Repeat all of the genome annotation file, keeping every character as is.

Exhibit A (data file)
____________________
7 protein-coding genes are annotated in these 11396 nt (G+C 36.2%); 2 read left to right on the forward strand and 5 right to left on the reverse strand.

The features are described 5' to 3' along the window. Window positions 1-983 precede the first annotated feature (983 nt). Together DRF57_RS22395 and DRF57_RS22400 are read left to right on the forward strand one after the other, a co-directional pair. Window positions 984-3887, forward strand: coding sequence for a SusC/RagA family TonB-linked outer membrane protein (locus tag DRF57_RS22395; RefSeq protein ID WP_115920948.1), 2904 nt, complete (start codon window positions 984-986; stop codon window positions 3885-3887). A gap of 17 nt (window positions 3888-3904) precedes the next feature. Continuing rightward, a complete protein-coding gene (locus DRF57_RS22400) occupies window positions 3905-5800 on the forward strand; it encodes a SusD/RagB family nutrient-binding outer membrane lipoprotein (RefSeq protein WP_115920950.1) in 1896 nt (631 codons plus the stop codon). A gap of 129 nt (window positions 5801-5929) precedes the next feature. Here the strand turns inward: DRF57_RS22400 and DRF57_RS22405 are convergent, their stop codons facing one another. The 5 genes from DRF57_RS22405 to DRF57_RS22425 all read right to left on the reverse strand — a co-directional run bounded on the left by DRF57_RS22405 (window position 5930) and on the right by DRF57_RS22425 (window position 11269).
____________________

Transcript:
7 protein-coding genes are annotated in these 11396 nt (G+C 36.2%); 2 read left to right on the forward strand and 5 right to left on the reverse strand.

The features are described 5' to 3' along the window. Window positions 1-983 precede the first annotated feature (983 nt). Together DRF57_RS22395 and DRF57_RS22400 are read left to right on the forward strand one after the other, a co-directional pair. Window positions 984-3887, forward strand: coding sequence for a SusC/RagA family TonB-linked outer membrane protein (locus tag DRF57_RS22395; RefSeq protein ID WP_115920948.1), 2904 nt, complete (start codon window positions 984-986; stop codon window positions 3885-3887). A gap of 17 nt (window positions 3888-3904) precedes the next feature. Continuing rightward, a complete protein-coding gene (locus DRF57_RS22400) occupies window positions 3905-5800 on the forward strand; it encodes a SusD/RagB family nutrient-binding outer membrane lipoprotein (RefSeq protein WP_115920950.1) in 1896 nt (631 codons plus the stop codon). A gap of 129 nt (window positions 5801-5929) precedes the next feature. Here the strand turns inward: DRF57_RS22400 and DRF57_RS22405 are convergent, their stop codons facing one another. The 5 genes from DRF57_RS22405 to DRF57_RS22425 all read right to left on the reverse strand — a co-directional run bounded on the left by DRF57_RS22405 (window position 5930) and on the right by DRF57_RS22425 (window position 11269).